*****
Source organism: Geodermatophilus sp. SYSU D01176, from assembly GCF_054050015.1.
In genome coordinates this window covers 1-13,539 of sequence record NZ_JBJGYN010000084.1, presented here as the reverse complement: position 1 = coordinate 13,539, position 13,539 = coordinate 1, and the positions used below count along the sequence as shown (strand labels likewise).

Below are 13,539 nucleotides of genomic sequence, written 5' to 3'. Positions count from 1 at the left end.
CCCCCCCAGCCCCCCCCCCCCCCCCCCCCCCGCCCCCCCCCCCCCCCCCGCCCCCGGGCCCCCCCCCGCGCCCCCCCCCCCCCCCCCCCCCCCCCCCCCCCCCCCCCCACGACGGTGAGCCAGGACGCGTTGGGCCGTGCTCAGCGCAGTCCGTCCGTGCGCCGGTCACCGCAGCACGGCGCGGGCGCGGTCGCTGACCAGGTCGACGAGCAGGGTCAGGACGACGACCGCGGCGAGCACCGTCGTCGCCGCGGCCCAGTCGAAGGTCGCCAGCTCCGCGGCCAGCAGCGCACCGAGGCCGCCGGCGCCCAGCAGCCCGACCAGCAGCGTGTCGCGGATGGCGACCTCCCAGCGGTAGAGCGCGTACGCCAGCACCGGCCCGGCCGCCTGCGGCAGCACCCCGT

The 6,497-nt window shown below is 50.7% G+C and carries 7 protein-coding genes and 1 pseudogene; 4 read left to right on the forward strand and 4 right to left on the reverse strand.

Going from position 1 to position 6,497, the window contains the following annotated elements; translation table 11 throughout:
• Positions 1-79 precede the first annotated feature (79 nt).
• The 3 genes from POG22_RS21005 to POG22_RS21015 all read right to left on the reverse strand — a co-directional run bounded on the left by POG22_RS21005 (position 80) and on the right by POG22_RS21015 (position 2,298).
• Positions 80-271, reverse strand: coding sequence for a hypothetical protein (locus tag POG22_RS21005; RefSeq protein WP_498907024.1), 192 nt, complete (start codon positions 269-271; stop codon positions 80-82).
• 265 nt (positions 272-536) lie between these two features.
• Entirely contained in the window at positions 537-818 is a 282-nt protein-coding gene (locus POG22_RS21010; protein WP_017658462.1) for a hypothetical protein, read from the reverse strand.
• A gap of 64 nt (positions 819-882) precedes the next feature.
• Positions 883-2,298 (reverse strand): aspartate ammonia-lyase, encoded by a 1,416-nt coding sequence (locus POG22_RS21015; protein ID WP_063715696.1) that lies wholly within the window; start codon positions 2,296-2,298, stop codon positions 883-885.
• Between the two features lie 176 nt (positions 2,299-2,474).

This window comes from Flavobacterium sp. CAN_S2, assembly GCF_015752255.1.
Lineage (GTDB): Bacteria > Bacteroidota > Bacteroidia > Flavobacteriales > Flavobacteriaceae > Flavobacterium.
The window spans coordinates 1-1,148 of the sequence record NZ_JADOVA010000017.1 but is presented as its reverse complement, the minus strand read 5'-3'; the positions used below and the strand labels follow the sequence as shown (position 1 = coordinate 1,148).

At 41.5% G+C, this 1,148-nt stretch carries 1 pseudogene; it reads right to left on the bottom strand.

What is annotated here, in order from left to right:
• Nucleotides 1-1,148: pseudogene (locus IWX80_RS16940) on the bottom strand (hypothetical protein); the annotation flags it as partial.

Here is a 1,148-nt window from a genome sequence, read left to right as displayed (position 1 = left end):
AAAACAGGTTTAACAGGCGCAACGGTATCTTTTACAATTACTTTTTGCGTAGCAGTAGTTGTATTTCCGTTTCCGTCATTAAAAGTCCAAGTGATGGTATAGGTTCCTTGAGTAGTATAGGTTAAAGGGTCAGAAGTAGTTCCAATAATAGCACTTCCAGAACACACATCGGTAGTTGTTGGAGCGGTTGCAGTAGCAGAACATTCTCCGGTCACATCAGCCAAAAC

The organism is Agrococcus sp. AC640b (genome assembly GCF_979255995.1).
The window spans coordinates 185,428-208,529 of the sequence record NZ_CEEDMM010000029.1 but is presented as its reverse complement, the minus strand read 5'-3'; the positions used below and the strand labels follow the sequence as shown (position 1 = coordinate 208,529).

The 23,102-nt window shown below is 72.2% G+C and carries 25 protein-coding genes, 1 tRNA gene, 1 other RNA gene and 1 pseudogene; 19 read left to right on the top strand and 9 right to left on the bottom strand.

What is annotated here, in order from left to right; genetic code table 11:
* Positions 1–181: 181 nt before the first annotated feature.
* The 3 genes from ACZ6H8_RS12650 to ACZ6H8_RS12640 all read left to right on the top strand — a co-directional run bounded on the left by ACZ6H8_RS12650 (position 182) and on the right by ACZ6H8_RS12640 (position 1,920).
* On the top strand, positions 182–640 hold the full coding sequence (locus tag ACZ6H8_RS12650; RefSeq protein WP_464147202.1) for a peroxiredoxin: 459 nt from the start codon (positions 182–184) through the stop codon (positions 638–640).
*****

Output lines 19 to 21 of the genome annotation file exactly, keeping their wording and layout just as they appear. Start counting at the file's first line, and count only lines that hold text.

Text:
What is annotated here, in order from left to right:
• Nucleotides 1-1,148: pseudogene (locus IWX80_RS16940) on the bottom strand (hypothetical protein); the annotation flags it as partial.

Here is a 1,148-nt window from a genome sequence, read left to right as displayed (position 1 = left end):